quantom optics by tooota

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									Tutorial: quantum information Tutorial: quantum information & quantum optics // atomic physics & quantum optics atomic physics

Peter Zoller University of Innsbruck, Institute for Theoretical Physics
SFB Coherent Control €U TMR 1

Road Map
• our goal is to implement quantum networks

•
channel

•

nodes: local quantum computing – quantum processors with atoms channels: communication – transmission of photons

node

• quantum optics toolbox
– photons – atoms
2

Quantum information processing
• quantum computing
ouput quantum weirdness:

| out  | out   Û| in  | in 

superposition entanglement interference nonclonability and uncertainty no decoherence!

quantum processor
input

• quantum communications
| | | | |
teleportation crytography

transmission of a quantum state

3

Qubits, Quantum Gates etc.
• quantum bits or qubits
example: two qubits

n spin1/2

|1i |0i

|  c 00|00  c 01|01  c 10 |10  c 11|11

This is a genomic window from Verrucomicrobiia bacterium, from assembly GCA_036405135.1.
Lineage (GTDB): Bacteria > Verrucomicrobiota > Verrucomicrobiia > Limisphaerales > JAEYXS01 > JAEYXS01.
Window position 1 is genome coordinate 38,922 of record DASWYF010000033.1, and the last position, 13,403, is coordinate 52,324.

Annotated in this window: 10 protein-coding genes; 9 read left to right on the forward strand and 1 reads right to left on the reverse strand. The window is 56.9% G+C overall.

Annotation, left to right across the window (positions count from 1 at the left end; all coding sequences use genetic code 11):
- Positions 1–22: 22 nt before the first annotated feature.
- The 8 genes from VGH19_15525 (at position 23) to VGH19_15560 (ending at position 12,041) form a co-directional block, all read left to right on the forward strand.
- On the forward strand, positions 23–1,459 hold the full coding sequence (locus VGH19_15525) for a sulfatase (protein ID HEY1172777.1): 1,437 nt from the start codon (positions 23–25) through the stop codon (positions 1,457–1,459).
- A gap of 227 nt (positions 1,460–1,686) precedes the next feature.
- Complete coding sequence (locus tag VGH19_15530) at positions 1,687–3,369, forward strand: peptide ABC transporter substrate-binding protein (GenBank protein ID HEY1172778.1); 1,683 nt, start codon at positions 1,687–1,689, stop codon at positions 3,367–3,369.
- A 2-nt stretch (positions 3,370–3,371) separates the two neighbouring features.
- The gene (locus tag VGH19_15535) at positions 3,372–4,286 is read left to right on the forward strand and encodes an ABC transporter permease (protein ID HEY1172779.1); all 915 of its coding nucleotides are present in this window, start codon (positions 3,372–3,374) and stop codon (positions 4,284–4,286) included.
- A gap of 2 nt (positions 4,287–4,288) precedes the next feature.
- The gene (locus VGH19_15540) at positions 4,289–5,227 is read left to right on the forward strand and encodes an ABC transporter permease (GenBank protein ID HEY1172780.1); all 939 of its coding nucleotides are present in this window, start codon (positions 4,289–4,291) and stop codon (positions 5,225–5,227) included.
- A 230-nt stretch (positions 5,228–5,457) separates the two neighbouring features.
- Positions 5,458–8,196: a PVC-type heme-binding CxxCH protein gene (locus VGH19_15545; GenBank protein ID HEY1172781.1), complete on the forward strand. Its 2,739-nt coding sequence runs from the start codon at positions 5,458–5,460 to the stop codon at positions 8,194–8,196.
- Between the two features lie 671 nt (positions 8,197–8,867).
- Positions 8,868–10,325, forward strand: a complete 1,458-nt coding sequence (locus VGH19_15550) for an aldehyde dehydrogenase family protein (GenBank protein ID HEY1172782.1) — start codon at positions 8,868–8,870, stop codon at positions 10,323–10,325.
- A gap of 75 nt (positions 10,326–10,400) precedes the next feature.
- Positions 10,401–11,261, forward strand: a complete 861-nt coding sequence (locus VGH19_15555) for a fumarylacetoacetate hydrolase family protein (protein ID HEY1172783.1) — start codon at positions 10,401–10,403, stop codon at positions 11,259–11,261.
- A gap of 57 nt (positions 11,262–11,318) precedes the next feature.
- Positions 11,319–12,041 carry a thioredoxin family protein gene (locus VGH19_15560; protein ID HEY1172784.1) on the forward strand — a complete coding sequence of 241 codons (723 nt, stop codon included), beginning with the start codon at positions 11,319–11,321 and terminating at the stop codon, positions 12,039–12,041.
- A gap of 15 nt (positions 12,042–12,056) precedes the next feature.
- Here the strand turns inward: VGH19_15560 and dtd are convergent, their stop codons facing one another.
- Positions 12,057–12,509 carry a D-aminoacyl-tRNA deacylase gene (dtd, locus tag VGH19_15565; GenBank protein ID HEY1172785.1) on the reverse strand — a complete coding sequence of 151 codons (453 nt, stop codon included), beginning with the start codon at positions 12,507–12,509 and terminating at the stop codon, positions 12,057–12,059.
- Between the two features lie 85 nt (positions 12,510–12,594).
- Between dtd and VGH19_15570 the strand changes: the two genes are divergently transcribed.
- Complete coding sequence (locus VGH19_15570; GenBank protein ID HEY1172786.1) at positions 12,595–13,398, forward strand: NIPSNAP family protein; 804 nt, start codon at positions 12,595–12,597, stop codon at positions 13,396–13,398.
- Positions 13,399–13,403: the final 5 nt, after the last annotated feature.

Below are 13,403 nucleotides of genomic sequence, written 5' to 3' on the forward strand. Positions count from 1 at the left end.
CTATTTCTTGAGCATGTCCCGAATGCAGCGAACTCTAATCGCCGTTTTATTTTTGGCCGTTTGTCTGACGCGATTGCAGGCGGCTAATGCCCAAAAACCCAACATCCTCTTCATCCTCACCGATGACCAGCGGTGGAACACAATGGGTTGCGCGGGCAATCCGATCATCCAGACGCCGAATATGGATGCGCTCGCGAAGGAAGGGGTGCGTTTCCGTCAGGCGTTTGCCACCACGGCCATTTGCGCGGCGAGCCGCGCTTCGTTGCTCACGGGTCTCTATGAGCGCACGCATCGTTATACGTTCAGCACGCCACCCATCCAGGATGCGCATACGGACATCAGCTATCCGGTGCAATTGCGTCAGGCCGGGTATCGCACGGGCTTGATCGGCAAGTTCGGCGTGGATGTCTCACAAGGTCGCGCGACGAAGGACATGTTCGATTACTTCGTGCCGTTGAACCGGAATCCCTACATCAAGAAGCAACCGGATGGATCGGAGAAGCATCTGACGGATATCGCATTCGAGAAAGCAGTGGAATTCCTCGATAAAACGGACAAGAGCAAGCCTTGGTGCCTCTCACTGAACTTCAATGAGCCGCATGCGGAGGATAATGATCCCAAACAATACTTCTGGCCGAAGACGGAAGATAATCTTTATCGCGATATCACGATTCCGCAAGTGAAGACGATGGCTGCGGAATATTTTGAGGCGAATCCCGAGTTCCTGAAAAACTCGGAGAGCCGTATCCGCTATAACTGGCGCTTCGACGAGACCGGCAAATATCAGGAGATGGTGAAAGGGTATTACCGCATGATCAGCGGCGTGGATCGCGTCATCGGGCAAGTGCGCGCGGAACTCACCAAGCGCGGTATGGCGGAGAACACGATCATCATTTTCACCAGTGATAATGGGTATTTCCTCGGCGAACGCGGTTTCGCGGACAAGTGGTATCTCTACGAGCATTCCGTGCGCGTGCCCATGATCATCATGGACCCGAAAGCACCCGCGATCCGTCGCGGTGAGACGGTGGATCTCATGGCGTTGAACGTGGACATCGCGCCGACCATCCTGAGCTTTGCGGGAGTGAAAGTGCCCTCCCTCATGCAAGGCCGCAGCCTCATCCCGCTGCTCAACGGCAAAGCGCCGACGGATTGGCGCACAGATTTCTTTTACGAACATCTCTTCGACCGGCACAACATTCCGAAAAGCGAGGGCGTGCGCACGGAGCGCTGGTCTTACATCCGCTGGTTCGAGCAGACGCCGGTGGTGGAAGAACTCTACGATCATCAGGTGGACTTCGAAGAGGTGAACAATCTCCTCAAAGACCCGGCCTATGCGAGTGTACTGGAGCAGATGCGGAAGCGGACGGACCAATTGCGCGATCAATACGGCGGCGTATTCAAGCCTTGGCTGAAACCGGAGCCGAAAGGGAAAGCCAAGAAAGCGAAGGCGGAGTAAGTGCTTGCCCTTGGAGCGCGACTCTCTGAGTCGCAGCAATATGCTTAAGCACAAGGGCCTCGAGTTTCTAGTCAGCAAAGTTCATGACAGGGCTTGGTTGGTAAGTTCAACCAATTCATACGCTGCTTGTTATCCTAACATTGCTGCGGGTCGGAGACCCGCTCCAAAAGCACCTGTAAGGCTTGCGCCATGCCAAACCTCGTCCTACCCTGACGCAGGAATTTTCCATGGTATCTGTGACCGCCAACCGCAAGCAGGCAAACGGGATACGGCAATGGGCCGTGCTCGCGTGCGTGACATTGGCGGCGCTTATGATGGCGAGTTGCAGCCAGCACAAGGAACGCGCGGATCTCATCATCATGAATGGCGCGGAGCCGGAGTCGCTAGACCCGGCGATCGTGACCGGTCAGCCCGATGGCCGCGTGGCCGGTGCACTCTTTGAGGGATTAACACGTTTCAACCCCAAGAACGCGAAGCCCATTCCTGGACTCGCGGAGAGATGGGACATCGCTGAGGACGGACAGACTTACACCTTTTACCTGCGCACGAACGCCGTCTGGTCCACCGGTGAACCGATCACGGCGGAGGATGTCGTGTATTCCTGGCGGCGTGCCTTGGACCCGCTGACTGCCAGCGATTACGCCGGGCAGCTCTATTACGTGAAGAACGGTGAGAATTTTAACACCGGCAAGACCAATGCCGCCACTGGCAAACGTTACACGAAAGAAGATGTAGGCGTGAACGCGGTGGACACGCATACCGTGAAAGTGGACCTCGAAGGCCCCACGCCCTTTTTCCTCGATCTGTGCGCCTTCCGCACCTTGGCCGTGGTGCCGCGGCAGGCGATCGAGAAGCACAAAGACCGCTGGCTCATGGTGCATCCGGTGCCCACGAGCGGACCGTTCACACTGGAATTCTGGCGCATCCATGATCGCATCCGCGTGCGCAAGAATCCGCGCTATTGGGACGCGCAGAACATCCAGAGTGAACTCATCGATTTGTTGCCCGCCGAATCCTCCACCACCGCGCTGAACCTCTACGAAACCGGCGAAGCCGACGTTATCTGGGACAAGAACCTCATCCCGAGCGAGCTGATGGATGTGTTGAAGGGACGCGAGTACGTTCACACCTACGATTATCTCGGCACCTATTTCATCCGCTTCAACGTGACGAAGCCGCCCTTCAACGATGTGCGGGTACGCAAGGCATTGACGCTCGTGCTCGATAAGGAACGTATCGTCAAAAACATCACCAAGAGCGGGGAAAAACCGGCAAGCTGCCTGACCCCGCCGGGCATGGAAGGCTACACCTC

• single qubit gate
|   Û1|

U1

• two qubit gate
|a |b
control target

|a |a  b
Controlled-NOT 4

Examples from quantum optics
•
ion traps '95

•

cavity QED
cavity

fiber

•

neutral atoms:

laser

µ1
V dip r

µ2

laser

interacting Rydberg dipoles

optical lattice 5

These systems realize manipulation on the single quantum level.

Quantum computing: check list
• quantum memory • single qubit gate • two-qubit gate
– quantum control

• issues
– zero vs. finite temperature – single system vs. ensemble – – – – – scalability robustness speed simplicity ...

• preparation • read out
– "controlled decoherence"

• decoherence

6

Atoms as quantum Memory

single trapped atom:

|0
trap

|1

qubit in longlived internal states

or: atomic ensembles:

+

7

• trapping and cooling of atoms and ions
linear ion trap atom "chips" traps: conservative potential load the trap laser cooling: prepare motional ground state Remarks: long coherence times demonstrated.
Schmiedmayer

Blatt

laser traps FORT
laser

arrays of microtraps: optical lattice
laser

8

Single qubit gates

Raman process laser

Requirements:

Ω1

Ω2

addressing single qubit laser

|0
Rabi frequency spontaneous emission

|1
Ωeff
Γeff

=
∼

1 Ω1 Ω2 4 ∆ 1 Ω2 1,2 Γ 4 ∆2

Remarks: state preparation by optical pumping decoherence due to spontaneous emission (and collisions)